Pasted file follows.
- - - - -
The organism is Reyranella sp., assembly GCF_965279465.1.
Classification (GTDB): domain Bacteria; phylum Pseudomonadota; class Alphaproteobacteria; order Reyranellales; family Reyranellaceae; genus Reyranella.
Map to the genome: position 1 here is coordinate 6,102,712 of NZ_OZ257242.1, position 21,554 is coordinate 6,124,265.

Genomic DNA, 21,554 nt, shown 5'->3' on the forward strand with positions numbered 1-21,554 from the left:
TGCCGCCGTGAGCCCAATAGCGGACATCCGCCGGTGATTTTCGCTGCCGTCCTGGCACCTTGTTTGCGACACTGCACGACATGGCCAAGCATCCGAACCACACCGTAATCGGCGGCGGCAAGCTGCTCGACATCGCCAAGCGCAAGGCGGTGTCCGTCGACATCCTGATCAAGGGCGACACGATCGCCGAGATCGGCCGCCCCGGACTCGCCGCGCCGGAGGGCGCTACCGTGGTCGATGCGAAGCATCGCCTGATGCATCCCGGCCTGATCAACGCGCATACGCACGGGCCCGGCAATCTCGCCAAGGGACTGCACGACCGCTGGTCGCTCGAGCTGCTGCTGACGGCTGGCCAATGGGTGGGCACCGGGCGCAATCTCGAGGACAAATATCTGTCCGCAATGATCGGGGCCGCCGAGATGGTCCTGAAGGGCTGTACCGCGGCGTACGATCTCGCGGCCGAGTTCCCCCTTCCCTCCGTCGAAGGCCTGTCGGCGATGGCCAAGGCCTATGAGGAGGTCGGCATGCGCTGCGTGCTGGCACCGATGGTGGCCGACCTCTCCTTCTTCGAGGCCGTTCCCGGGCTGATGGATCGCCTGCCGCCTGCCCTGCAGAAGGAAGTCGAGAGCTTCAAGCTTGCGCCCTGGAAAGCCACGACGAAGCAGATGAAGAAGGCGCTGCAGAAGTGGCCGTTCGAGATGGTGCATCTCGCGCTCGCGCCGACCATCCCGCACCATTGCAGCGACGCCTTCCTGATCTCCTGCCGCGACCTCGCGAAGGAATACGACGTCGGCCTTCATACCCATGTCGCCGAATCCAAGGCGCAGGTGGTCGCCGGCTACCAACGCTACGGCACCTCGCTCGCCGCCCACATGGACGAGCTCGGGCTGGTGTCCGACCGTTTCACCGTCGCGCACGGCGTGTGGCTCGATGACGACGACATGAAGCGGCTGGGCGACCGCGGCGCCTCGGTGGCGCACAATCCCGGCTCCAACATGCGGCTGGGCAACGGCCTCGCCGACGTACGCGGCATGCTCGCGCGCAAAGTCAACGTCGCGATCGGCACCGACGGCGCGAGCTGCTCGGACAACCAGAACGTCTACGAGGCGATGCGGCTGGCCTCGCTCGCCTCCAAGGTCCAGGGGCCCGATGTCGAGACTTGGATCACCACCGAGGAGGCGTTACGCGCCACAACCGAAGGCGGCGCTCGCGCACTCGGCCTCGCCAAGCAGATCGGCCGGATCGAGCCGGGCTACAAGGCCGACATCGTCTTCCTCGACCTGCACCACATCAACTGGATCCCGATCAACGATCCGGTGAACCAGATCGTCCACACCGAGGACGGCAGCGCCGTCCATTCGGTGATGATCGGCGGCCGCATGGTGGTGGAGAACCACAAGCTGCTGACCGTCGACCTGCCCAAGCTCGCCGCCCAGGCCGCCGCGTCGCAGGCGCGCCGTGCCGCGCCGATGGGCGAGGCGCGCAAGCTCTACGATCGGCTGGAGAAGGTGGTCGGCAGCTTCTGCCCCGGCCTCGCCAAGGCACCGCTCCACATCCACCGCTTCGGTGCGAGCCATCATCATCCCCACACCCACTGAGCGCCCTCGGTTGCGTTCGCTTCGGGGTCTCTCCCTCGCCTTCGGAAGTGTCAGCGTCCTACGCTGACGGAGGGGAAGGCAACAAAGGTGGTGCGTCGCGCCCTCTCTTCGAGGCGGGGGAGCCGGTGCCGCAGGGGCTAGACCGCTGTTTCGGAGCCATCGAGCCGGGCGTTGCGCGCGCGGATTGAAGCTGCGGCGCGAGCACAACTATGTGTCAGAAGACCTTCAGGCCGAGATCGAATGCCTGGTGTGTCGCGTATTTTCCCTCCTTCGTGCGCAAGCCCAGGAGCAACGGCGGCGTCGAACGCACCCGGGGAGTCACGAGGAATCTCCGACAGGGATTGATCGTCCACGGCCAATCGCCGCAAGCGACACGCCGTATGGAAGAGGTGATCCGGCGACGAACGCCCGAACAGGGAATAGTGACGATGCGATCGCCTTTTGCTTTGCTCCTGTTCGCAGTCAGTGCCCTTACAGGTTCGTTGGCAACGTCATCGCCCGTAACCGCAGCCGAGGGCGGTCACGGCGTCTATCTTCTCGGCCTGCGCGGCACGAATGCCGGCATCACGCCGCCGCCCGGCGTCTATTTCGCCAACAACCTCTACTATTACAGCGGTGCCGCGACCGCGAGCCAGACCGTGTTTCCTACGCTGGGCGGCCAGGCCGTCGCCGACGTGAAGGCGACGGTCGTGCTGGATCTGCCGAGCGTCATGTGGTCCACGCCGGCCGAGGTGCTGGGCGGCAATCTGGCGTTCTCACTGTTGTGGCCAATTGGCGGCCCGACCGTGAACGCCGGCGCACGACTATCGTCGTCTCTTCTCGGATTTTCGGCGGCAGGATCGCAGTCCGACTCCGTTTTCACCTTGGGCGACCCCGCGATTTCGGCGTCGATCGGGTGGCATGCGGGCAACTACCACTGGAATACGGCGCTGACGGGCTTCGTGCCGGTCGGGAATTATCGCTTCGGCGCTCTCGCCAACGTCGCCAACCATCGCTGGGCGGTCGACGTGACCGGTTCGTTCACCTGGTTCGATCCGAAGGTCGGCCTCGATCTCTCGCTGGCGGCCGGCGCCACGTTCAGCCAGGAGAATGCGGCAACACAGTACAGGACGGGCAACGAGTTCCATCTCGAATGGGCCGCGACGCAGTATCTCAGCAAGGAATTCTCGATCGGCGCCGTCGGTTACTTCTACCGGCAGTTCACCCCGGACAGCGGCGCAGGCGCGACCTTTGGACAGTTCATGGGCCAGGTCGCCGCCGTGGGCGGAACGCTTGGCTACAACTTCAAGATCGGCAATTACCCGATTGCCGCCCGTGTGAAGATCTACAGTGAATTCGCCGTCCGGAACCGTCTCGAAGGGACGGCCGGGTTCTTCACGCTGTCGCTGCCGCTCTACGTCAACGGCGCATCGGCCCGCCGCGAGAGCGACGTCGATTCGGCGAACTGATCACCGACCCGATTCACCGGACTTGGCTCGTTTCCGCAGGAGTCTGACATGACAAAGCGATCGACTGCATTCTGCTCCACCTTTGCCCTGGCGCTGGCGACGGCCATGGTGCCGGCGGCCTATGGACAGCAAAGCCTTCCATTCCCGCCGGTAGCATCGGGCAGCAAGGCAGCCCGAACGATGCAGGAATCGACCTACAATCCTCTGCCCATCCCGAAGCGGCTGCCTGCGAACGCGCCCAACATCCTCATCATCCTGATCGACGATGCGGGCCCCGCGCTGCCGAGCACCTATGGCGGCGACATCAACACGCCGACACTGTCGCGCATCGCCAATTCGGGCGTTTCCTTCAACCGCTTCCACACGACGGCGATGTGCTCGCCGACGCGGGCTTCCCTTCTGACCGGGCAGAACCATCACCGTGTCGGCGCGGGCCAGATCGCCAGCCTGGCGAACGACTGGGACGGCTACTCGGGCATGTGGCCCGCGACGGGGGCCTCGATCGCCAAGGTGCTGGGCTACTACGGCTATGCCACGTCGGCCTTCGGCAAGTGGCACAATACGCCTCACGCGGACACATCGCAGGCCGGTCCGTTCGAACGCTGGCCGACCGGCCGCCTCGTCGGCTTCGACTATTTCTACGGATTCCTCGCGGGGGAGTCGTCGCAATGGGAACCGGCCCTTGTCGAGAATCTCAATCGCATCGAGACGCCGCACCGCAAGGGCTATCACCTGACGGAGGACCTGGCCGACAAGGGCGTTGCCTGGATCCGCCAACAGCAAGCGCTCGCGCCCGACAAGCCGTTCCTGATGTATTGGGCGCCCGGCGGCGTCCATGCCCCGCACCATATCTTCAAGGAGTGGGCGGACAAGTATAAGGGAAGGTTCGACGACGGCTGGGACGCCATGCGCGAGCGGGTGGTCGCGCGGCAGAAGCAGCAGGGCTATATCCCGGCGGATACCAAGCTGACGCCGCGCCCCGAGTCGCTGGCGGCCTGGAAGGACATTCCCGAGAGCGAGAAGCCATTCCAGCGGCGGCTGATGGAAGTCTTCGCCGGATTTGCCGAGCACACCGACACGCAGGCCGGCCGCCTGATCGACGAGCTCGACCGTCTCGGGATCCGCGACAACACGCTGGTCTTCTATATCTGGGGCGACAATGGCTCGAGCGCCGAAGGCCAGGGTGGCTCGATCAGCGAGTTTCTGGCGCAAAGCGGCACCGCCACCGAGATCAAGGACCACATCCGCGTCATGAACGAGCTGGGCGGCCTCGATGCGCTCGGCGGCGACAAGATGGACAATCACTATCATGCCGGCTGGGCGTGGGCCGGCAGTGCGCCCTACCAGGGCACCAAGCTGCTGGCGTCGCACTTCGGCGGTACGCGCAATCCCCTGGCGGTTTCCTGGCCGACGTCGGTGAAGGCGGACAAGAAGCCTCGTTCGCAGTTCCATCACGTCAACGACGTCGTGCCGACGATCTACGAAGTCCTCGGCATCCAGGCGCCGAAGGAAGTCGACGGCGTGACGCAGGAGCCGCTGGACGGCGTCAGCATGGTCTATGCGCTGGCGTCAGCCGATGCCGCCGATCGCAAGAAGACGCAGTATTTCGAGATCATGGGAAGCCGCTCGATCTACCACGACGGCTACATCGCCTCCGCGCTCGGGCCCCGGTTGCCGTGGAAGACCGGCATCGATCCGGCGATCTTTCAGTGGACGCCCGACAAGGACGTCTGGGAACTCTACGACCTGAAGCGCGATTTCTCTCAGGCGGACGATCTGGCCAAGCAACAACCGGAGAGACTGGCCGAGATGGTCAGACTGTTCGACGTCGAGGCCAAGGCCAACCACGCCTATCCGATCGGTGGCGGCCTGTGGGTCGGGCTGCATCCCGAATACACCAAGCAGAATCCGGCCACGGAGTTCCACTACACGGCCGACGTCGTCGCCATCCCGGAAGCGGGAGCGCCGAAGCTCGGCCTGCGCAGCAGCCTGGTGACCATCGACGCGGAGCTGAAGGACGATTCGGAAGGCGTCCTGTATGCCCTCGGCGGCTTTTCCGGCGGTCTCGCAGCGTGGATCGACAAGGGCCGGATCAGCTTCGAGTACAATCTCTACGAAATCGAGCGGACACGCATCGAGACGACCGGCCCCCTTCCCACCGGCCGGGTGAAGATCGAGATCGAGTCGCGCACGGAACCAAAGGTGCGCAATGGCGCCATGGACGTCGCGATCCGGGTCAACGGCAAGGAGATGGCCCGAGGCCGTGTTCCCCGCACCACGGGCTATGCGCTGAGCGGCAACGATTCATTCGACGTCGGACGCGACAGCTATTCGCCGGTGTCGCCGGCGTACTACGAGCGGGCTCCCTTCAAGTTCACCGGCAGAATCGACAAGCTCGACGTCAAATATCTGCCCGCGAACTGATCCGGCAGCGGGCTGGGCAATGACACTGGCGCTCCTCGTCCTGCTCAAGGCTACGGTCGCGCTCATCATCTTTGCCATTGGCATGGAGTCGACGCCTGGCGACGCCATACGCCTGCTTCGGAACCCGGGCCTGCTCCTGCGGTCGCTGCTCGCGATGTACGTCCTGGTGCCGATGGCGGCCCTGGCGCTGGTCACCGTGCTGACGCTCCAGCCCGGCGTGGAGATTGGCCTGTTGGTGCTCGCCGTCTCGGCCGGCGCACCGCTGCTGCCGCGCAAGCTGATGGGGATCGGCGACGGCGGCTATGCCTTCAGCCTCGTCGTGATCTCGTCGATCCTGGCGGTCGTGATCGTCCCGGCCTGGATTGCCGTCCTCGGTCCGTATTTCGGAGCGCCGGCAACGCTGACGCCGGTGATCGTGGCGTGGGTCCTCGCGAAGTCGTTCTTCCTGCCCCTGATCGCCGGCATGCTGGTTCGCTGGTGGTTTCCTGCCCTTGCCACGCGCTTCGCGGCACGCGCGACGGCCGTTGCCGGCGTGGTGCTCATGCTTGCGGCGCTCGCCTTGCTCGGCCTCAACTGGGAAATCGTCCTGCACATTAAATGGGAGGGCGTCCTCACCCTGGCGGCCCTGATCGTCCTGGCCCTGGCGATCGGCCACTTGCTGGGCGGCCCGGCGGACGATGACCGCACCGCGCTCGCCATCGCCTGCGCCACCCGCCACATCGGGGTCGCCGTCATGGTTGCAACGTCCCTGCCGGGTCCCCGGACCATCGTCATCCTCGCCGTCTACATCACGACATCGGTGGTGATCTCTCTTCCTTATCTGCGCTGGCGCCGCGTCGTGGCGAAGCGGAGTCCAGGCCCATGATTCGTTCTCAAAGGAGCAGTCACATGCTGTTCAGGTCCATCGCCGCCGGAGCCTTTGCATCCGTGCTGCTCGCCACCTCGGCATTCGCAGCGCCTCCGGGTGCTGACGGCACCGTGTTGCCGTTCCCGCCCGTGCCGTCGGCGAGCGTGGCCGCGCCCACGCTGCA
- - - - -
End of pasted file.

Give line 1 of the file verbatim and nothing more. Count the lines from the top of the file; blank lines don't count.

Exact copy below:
The organism is Reyranella sp., assembly GCF_965279465.1.